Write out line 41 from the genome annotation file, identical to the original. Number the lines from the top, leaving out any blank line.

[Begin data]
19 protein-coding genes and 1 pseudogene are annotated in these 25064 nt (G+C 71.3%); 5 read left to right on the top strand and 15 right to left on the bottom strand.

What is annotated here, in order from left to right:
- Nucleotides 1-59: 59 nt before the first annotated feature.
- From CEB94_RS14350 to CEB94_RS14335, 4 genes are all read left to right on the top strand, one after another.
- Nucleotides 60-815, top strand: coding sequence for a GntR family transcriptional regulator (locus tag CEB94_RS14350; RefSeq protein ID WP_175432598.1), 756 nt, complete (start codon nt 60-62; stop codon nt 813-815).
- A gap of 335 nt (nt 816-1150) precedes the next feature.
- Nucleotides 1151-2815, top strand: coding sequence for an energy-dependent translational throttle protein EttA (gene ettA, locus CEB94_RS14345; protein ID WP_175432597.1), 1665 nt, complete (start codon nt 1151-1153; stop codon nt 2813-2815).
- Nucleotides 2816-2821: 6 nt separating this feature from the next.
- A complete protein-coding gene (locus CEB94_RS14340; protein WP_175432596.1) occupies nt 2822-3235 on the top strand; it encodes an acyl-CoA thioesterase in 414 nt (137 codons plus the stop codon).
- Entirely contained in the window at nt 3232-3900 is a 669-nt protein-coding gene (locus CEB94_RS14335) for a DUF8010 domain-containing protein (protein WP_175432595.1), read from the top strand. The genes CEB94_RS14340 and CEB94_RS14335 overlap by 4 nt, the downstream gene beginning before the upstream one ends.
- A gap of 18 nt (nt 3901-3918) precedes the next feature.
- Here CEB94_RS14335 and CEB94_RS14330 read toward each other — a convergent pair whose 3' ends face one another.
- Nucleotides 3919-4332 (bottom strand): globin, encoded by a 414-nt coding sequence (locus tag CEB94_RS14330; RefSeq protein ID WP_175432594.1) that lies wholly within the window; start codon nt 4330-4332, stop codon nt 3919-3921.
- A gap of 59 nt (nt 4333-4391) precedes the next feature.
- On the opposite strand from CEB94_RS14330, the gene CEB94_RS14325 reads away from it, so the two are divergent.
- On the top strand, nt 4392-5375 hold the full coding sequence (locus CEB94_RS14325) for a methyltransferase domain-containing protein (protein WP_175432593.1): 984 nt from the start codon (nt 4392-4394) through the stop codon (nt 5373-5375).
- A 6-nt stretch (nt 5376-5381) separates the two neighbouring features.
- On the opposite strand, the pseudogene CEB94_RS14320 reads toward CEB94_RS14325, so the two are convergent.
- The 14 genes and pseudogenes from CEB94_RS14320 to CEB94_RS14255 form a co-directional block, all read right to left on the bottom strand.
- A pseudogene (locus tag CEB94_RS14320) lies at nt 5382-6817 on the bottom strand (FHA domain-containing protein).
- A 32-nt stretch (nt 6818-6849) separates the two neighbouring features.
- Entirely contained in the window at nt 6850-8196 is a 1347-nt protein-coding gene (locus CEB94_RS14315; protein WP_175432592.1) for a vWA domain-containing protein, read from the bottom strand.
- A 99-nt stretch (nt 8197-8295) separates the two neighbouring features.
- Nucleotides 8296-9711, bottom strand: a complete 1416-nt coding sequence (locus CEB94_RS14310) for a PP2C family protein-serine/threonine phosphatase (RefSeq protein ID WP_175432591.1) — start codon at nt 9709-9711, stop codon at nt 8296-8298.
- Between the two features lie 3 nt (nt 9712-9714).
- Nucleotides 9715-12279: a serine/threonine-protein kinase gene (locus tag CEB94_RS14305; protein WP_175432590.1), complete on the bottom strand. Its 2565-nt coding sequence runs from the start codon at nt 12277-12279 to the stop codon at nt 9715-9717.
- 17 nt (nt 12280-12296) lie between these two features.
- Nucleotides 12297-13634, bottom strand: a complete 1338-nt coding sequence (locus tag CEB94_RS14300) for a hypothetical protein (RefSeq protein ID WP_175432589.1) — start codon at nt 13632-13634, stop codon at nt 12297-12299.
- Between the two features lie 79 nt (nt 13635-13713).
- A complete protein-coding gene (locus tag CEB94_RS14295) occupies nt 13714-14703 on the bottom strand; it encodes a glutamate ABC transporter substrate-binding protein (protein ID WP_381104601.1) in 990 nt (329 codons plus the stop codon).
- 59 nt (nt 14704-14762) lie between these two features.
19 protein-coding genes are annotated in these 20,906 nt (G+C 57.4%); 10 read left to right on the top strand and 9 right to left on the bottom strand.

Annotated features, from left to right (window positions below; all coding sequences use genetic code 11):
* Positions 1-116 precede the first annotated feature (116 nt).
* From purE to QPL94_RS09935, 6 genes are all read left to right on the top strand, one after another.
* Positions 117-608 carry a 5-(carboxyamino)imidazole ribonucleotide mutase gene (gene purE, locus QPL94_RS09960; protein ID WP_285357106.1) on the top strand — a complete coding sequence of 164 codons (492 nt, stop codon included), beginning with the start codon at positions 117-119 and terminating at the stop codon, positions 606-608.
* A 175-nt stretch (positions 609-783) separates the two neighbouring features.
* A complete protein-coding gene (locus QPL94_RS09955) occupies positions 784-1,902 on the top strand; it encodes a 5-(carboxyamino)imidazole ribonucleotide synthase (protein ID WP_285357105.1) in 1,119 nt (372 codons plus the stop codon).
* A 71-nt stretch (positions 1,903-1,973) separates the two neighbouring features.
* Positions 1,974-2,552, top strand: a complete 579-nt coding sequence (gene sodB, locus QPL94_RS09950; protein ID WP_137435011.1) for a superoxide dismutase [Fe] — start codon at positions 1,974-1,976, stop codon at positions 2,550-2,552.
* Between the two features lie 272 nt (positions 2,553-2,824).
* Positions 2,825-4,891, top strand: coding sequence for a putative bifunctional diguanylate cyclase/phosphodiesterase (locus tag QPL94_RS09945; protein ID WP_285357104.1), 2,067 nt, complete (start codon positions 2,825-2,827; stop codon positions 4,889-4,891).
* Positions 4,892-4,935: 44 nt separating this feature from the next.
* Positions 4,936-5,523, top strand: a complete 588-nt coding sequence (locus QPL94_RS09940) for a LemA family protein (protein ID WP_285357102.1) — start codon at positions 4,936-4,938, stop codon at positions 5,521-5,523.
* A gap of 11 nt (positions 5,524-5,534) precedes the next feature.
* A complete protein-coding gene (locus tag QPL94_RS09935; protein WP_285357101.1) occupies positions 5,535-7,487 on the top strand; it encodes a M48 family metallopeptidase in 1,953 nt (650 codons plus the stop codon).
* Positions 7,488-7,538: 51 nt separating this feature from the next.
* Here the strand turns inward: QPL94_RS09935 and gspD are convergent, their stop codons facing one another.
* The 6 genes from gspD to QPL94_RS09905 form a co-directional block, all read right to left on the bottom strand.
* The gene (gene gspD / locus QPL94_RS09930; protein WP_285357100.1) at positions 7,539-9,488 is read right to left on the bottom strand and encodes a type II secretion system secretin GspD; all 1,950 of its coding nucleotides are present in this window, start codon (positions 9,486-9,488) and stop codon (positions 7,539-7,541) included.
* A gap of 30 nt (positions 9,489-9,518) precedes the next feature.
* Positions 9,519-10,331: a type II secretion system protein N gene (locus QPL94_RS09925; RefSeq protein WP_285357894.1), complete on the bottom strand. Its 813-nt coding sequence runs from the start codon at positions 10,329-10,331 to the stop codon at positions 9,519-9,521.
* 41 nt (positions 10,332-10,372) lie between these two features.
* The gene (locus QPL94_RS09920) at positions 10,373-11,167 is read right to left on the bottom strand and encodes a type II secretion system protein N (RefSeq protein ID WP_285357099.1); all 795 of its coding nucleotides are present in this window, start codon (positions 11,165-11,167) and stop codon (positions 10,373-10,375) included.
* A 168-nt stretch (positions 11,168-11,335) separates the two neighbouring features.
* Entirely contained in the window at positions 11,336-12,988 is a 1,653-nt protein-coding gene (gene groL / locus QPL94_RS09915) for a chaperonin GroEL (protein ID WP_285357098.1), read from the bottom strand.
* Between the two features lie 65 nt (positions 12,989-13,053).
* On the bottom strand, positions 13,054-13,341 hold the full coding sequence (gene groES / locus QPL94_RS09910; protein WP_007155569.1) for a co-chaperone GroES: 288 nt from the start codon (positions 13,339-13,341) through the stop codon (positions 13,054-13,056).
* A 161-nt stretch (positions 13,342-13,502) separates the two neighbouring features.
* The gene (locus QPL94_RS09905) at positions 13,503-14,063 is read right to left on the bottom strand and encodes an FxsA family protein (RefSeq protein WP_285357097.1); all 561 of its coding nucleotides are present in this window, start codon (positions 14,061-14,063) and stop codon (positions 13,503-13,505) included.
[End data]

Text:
* Between the two features lie 272 nt (positions 2,553-2,824).